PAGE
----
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Tony Oliva

Tony Oliva and Minnie Miñoso finally land in Cooperstown

Minnie Miñoso and Tony Oliva were elected to the Baseball Hall of Fame

As the Baseball Hall of Fame prepared to welcome a special class of Negro Leaguers in 2006, Twins legend Tony Oliva approached his idol Minnie Miñoso.

By then, the late White Sox star was already 81, two years younger than Oliva is now.

“I gave him a hug and told him, ‘This is your chance’ because there’s nothing better than going into the Hall of Fame when you’re alive so you can thank folks and say hello to people,” Oliva said Sunday night after he and Miñoso were finally voted into the National Baseball Hall of Fame.

Miñoso, the first Black Latino to play in Major League Baseball’s National or American leagues, died on March 1, 2015, at 89 years old. Fortunately for Oliva, he was surrounded by family and friends Sunday afternoon when he clinched his spot among baseball’s immortals in Cooperstown, N.Y.

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The Golden Days Era Committee voted Oliva, Miñoso, Jim Kaat and the late Gil Hodges into the 2021 Hall of Fame class. They were part of a 10-person ballot composed of candidates whose primary baseball contributions were made from 1950-69.

They were joined by the late Bud Fowler and Buck O’Neil, who were elected to the Hall of Fame by the Early Baseball Era Committee. The Baseball Writers’ Association of America’s Hall of Fame ballot results will be announced next month.

Family rejoiced for Tony Oliva

“There were a lot of people here in the house,” Oliva said. “I didn’t want to disappoint them one more time. I’ve been waiting for this moment for 45 years, and this is great. I’m feeling great. I’m feeling super to see all my friends here and my family.

“It’s something special. I never dreamed that something like that would happen to me to be in the Hall of Fame.”

Oliva is a native of the country village of Pinar Del Rio, Cuba. He was the last Cuban player to leave Cuba with permission from his government before Fidel Castro closed the island to the United States and barred players from leaving to play in the majors.

One of Oliva’s younger brothers remained behind and represented Cuba’s national baseball team in international competitions. Oliva would travel to watch his brother throughout Latin America. But the eight-time All-Star’s family never left Cuba to watch him play in person during his 15-year career with the Twins.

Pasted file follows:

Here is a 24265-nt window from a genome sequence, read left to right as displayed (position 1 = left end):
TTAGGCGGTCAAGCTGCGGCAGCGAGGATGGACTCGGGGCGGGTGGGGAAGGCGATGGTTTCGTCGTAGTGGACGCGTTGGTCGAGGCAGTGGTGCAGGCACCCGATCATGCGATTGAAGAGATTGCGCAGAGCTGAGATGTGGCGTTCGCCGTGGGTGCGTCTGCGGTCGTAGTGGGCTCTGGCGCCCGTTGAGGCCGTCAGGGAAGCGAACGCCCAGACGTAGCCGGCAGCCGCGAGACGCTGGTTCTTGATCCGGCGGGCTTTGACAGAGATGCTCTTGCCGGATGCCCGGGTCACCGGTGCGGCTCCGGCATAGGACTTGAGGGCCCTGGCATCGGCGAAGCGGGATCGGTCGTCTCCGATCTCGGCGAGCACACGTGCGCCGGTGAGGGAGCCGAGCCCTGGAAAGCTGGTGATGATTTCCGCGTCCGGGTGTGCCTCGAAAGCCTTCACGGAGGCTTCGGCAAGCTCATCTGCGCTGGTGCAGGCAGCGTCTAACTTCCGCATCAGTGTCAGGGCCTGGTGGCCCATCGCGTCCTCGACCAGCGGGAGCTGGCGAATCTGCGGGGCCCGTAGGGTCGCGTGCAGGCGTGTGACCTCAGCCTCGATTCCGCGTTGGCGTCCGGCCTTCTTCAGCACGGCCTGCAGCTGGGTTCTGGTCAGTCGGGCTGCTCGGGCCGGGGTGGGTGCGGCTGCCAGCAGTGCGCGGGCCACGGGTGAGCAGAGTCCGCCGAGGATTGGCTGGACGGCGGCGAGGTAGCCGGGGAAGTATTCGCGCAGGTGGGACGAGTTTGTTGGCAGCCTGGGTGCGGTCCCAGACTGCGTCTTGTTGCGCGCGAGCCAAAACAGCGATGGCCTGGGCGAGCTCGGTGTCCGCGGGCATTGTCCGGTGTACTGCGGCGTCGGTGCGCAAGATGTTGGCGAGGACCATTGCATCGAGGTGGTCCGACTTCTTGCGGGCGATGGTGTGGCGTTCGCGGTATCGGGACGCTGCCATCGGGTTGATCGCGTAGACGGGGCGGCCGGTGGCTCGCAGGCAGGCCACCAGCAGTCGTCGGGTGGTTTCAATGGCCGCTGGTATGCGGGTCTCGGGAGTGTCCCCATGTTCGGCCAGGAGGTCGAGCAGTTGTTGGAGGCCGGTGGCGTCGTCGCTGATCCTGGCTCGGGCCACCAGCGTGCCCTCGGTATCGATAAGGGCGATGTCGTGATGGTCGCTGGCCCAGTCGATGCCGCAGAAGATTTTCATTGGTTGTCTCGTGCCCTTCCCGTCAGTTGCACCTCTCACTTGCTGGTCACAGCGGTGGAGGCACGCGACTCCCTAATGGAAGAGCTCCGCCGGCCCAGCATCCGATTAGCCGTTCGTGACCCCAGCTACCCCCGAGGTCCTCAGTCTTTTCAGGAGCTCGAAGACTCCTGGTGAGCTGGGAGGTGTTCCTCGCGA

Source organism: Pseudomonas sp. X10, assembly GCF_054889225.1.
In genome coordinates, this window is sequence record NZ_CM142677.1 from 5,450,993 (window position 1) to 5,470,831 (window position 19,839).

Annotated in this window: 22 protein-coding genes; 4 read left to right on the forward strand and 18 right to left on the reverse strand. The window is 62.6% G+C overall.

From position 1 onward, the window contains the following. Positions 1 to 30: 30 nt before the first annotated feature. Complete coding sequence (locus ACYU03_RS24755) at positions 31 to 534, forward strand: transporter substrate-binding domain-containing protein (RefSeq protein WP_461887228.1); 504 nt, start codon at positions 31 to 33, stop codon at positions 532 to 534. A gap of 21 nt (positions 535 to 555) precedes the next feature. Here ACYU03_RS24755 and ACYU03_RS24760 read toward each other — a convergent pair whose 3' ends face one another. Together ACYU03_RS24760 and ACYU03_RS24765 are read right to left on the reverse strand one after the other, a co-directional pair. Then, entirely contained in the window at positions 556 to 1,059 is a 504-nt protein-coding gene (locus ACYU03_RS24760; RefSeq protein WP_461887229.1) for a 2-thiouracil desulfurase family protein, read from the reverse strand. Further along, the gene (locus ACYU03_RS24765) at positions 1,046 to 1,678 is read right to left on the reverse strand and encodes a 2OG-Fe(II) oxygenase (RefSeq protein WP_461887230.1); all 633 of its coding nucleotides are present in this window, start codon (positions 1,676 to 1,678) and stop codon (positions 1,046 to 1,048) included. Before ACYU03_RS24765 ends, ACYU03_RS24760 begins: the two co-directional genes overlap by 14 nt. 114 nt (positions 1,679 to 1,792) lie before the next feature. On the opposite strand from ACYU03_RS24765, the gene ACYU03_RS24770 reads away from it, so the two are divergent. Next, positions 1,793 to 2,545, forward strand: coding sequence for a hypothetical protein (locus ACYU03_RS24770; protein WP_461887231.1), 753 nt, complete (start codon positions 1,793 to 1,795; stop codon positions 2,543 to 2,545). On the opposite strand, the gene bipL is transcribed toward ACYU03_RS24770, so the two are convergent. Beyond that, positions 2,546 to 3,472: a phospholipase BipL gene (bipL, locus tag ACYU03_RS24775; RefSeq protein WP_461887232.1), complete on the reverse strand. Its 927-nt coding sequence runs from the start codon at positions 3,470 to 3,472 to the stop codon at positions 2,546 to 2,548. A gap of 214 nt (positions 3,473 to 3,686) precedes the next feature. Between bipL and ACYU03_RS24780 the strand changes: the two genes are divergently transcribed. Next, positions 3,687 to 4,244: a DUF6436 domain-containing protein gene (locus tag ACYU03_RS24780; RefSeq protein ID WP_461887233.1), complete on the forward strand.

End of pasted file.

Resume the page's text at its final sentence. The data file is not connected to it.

He retired in 1976 and then appeared on the BBWAA’s ballot for the first time on the 1981 ballot. Oliva received votes on only 36.2 percent of the ballots in his 15th and final year on the BBWAA ballot in 1996, well short of the 75 percent threshold necessary for induction.

He didn’t fare much better from the Hall’s veteran committees until finally breaking through on Sunday, long after his parents were gone.

Remembering family he left behind

“In Cuba I played very little,” Tony Oliva said. “I only played every Sunday in the country. I’m thinking of my mother and my father and my brothers, some sisters, they never saw me play.

“I wish they had this opportunity to be here. But they’re in heaven right now, my father and my mother. For sure, they’re very proud that a little country boy from Cuba is in the Hall of Fame today.”

Oliva will go in with Kaat, the former teammate who helped him assimilate to the United States and the majors. At a time when Oliva spoke little English, Kaat would take him to eat on the road. He’ll also join fellow Twins icon Rod Carew.

Oliva also recalled the first meeting he had with Miñoso soon after he arrived in the United States. He didn’t remember whether the year was 1961 or 1962, but the meeting was in Miami.

“Minnie Miñoso helped me a lot because he also talked to us a lot,” Oliva said. “He would give us advice on how the system was here in the United States. That helped one a lot.”

Minnie Miñoso breaks through

Miñoso was named on 14 of 16 ballots (87.5 percent). Oliva, Hodges and Kaat were each named on 12 of 16 ballots, reaching the 75-percent threshold required for induction.

Miñoso surely benefitted from MLB’s decision to consider Negro League stats as major league stats last December. No Black Latino had played in the National League or American League until Miñoso made his debut on April 19, 1949, with the Cleveland Indians.

“Minnie Miñoso for us, especially for (players) from Cuba, was like Jackie Robinson was for the Black American ballplayer because he was like a Jackie Robinson for us,” Oliva said. “He was the first one who played. He was a great ballplayer and he helped us as ballplayers, gave us advice.”

Miñoso, a Havana native, made his debut in the Negro League at 20 in 1946. He played three seasons with the New York Cubans. The White Sox great earned All-Star berths in the final two seasons before joining the Indians.

Miñoso played in only nine games with the Indians in 1949. He spent the 1950 season in the minors before breaking through in 1951 after the Indians traded him to the White Sox on April 30, 1951.

An ‘idol’ for Oliva and Cubans

The three-time Gold Glove winner was a nine-time All-Star in MLB and a two-time All-Star in the Negro Leagues.

“I’ll tell you Minnie Miñoso, we thought he was the idol for us,” Oliva said.

Unfortunately, Minnie Miñoso never got to take his rightful place in Cooperstown. His place in baseball history is secure with the game’s icons now, though, said University of Illinois professor Adrian Burgos, who served on the Golden Days Era Committee.

Oliva readily admitted that he wondered if this day would ever come because he had already waited so long.

“Tony and Minnie,” Burgos said, “will forever be where they deserved to be, among the immortals in Cooperstown.”

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